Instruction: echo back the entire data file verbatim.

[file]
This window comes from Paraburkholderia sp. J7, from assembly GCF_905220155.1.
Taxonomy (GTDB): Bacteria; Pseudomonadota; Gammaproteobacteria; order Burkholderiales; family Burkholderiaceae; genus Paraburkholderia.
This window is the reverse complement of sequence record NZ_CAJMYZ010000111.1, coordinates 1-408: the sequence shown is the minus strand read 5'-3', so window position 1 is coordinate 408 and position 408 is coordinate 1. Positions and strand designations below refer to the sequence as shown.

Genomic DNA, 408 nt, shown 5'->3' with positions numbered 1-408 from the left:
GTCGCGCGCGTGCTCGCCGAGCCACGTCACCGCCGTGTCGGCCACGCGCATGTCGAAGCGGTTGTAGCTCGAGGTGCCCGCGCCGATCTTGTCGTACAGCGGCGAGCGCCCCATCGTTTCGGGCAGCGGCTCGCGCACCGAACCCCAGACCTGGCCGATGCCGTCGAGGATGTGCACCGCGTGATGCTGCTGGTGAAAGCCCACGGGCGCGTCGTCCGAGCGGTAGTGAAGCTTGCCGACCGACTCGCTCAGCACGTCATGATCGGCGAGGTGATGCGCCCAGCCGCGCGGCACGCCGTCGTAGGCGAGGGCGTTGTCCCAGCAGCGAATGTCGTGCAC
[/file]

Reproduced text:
This window comes from Paraburkholderia sp. J7, from assembly GCF_905220155.1.
Taxonomy (GTDB): Bacteria; Pseudomonadota; Gammaproteobacteria; order Burkholderiales; family Burkholderiaceae; genus Paraburkholderia.
This window is the reverse complement of sequence record NZ_CAJMYZ010000111.1, coordinates 1-408: the sequence shown is the minus strand read 5'-3', so window position 1 is coordinate 408 and position 408 is coordinate 1. Positions and strand designations below refer to the sequence as shown.

Genomic DNA, 408 nt, shown 5'->3' with positions numbered 1-408 from the left:
GTCGCGCGCGTGCTCGCCGAGCCACGTCACCGCCGTGTCGGCCACGCGCATGTCGAAGCGGTTGTAGCTCGAGGTGCCCGCGCCGATCTTGTCGTACAGCGGCGAGCGCCCCATCGTTTCGGGCAGCGGCTCGCGCACCGAACCCCAGACCTGGCCGATGCCGTCGAGGATGTGCACCGCGTGATGCTGCTGGTGAAAGCCCACGGGCGCGTCGTCCGAGCGGTAGTGAAGCTTGCCGACCGACTCGCTCAGCACGTCATGATCGGCGAGGTGATGCGCCCAGCCGCGCGGCACGCCGTCGTAGGCGAGGGCGTTGTCCCAGCAGCGAATGTCGTGCAC